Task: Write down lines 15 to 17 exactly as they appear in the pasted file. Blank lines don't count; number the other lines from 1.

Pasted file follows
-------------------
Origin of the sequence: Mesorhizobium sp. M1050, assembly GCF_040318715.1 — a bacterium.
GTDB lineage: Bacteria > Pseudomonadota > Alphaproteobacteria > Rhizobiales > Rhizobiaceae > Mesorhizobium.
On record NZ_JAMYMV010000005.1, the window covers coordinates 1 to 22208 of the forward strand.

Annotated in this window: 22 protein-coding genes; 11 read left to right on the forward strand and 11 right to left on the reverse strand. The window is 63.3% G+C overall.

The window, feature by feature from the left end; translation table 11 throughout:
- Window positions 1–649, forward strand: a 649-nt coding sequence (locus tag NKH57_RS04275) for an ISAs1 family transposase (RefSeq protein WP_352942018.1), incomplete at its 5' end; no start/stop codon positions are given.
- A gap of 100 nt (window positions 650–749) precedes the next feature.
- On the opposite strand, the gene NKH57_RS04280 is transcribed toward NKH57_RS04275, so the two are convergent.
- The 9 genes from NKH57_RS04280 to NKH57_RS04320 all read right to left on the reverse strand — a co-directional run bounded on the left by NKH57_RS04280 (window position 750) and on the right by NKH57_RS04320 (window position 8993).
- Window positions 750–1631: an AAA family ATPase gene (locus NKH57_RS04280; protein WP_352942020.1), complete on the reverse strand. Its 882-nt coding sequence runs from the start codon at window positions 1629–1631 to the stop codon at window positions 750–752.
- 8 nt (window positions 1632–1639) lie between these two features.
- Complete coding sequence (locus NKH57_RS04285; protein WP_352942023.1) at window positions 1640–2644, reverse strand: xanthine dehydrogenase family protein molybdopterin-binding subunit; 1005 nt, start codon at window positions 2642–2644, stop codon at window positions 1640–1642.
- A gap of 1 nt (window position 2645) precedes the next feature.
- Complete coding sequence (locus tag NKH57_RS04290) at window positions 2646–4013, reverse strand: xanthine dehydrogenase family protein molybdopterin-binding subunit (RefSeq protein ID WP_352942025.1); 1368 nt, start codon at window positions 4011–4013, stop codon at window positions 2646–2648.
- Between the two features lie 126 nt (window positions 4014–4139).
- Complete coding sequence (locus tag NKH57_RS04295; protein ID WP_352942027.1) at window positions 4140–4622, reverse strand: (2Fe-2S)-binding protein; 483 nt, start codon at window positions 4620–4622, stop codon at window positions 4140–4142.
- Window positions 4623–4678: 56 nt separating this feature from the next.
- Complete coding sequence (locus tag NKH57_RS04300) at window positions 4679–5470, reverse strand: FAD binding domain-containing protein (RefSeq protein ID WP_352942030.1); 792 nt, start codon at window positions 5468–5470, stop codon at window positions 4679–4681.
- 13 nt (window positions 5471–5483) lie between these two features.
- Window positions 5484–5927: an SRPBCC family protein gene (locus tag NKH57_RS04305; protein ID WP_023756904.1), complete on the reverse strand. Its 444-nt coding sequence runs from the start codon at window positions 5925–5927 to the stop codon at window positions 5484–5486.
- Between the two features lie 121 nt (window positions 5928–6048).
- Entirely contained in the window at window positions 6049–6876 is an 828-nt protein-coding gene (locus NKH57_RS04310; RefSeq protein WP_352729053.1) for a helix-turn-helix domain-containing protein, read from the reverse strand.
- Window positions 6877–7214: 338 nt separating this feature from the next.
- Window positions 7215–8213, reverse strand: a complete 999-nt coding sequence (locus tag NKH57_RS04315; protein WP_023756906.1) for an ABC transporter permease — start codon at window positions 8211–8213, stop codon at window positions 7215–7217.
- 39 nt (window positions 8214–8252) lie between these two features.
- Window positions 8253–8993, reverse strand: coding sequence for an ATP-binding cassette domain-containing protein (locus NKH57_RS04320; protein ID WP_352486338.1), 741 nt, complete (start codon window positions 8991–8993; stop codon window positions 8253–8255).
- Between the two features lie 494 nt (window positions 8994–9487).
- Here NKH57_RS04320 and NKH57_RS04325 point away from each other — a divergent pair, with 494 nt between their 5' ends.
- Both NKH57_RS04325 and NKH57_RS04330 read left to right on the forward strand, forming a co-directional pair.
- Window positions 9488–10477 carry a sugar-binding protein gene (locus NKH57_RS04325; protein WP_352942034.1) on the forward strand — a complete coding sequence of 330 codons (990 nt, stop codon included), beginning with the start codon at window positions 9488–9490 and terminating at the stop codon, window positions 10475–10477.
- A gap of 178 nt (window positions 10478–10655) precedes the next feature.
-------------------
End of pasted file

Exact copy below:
- Between the two features lie 126 nt (window positions 4014–4139).
- Complete coding sequence (locus tag NKH57_RS04295; protein ID WP_352942027.1) at window positions 4140–4622, reverse strand: (2Fe-2S)-binding protein; 483 nt, start codon at window positions 4620–4622, stop codon at window positions 4140–4142.
- Window positions 4623–4678: 56 nt separating this feature from the next.